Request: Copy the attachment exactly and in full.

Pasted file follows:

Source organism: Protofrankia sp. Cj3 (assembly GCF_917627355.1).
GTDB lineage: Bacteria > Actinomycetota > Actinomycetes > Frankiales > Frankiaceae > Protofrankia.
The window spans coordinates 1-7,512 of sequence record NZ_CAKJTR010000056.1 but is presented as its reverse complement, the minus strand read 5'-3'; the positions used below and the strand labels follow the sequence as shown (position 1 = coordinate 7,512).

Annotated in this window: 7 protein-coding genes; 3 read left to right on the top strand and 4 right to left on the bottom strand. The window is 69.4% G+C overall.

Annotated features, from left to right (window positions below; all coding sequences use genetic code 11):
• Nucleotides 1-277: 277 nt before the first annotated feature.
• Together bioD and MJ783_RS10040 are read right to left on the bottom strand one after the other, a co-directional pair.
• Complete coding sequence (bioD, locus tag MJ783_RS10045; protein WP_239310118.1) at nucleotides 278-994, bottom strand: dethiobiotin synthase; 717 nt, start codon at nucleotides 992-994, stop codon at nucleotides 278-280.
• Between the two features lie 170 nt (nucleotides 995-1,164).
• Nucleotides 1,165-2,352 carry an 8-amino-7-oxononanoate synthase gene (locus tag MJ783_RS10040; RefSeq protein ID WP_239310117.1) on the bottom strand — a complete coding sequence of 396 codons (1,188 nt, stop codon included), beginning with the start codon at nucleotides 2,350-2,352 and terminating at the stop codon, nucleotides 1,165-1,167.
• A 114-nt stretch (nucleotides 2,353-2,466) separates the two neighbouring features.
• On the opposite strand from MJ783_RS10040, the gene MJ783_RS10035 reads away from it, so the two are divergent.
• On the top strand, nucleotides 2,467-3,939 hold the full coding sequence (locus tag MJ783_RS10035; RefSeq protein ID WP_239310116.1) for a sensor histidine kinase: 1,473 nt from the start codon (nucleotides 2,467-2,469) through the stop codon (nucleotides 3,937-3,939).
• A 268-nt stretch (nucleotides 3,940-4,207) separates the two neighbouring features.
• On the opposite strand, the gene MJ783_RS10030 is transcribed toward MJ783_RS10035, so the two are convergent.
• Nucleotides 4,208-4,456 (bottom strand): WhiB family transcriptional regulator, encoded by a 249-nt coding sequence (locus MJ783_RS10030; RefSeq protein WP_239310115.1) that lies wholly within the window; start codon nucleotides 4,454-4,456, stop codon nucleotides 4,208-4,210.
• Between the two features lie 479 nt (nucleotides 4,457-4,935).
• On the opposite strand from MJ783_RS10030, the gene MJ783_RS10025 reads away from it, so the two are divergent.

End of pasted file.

Source organism: Protofrankia sp. Cj3 (assembly GCF_917627355.1).
GTDB lineage: Bacteria > Actinomycetota > Actinomycetes > Frankiales > Frankiaceae > Protofrankia.
The window spans coordinates 1-7,512 of sequence record NZ_CAKJTR010000056.1 but is presented as its reverse complement, the minus strand read 5'-3'; the positions used below and the strand labels follow the sequence as shown (position 1 = coordinate 7,512).

Annotated in this window: 7 protein-coding genes; 3 read left to right on the top strand and 4 right to left on the bottom strand. The window is 69.4% G+C overall.

Annotated features, from left to right (window positions below; all coding sequences use genetic code 11):
• Nucleotides 1-277: 277 nt before the first annotated feature.
• Together bioD and MJ783_RS10040 are read right to left on the bottom strand one after the other, a co-directional pair.
• Complete coding sequence (bioD, locus tag MJ783_RS10045; protein WP_239310118.1) at nucleotides 278-994, bottom strand: dethiobiotin synthase; 717 nt, start codon at nucleotides 992-994, stop codon at nucleotides 278-280.
• Between the two features lie 170 nt (nucleotides 995-1,164).
• Nucleotides 1,165-2,352 carry an 8-amino-7-oxononanoate synthase gene (locus tag MJ783_RS10040; RefSeq protein ID WP_239310117.1) on the bottom strand — a complete coding sequence of 396 codons (1,188 nt, stop codon included), beginning with the start codon at nucleotides 2,350-2,352 and terminating at the stop codon, nucleotides 1,165-1,167.
• A 114-nt stretch (nucleotides 2,353-2,466) separates the two neighbouring features.
• On the opposite strand from MJ783_RS10040, the gene MJ783_RS10035 reads away from it, so the two are divergent.
• On the top strand, nucleotides 2,467-3,939 hold the full coding sequence (locus tag MJ783_RS10035; RefSeq protein ID WP_239310116.1) for a sensor histidine kinase: 1,473 nt from the start codon (nucleotides 2,467-2,469) through the stop codon (nucleotides 3,937-3,939).
• A 268-nt stretch (nucleotides 3,940-4,207) separates the two neighbouring features.
• On the opposite strand, the gene MJ783_RS10030 is transcribed toward MJ783_RS10035, so the two are convergent.
• Nucleotides 4,208-4,456 (bottom strand): WhiB family transcriptional regulator, encoded by a 249-nt coding sequence (locus MJ783_RS10030; RefSeq protein WP_239310115.1) that lies wholly within the window; start codon nucleotides 4,454-4,456, stop codon nucleotides 4,208-4,210.
• Between the two features lie 479 nt (nucleotides 4,457-4,935).
• On the opposite strand from MJ783_RS10030, the gene MJ783_RS10025 reads away from it, so the two are divergent.